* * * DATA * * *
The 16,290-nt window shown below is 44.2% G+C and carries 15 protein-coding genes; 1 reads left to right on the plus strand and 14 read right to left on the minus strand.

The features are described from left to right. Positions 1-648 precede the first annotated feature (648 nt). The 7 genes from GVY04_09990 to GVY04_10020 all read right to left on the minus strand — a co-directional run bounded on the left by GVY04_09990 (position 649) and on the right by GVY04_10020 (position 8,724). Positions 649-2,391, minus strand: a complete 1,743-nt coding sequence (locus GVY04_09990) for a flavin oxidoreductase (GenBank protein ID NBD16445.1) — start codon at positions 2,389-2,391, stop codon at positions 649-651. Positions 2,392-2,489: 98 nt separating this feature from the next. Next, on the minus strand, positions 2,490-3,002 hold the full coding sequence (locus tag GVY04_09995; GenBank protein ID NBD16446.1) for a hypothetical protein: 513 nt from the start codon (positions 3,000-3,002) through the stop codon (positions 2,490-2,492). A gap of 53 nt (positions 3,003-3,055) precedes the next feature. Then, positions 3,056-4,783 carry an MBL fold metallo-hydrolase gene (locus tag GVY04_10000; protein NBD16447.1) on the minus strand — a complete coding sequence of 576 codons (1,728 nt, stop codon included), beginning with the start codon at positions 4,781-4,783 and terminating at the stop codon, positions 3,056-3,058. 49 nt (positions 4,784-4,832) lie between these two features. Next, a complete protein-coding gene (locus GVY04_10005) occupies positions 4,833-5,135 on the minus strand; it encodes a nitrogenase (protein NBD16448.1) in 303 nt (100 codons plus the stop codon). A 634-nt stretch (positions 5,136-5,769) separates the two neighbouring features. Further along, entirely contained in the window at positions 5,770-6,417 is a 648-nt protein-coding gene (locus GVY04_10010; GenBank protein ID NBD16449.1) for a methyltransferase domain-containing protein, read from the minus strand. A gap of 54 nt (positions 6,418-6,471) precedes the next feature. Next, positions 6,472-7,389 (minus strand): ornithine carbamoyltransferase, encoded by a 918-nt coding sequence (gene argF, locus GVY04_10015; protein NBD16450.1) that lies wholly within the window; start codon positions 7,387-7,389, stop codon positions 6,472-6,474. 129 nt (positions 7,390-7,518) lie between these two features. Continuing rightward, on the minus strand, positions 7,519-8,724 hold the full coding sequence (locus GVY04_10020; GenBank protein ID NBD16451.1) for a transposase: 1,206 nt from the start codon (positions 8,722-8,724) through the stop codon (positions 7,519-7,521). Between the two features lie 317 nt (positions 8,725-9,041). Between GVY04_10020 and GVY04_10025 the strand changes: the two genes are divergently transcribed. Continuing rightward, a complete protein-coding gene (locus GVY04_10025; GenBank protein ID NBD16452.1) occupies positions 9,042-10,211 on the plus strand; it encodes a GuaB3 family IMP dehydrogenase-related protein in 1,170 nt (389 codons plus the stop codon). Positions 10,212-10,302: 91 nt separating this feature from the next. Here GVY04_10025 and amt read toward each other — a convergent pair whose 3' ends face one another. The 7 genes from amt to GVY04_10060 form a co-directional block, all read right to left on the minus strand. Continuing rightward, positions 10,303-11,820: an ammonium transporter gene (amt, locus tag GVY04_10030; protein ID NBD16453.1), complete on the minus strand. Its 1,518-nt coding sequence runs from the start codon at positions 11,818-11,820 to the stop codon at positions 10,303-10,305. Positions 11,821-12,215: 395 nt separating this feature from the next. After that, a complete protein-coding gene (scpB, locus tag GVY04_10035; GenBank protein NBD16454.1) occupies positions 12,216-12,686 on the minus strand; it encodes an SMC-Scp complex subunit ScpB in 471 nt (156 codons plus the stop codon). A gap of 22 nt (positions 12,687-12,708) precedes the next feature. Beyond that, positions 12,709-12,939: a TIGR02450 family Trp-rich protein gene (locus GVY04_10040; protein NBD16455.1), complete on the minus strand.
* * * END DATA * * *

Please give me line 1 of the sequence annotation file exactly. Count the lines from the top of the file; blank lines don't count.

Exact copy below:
The 16,290-nt window shown below is 44.2% G+C and carries 15 protein-coding genes; 1 reads left to right on the plus strand and 14 read right to left on the minus strand.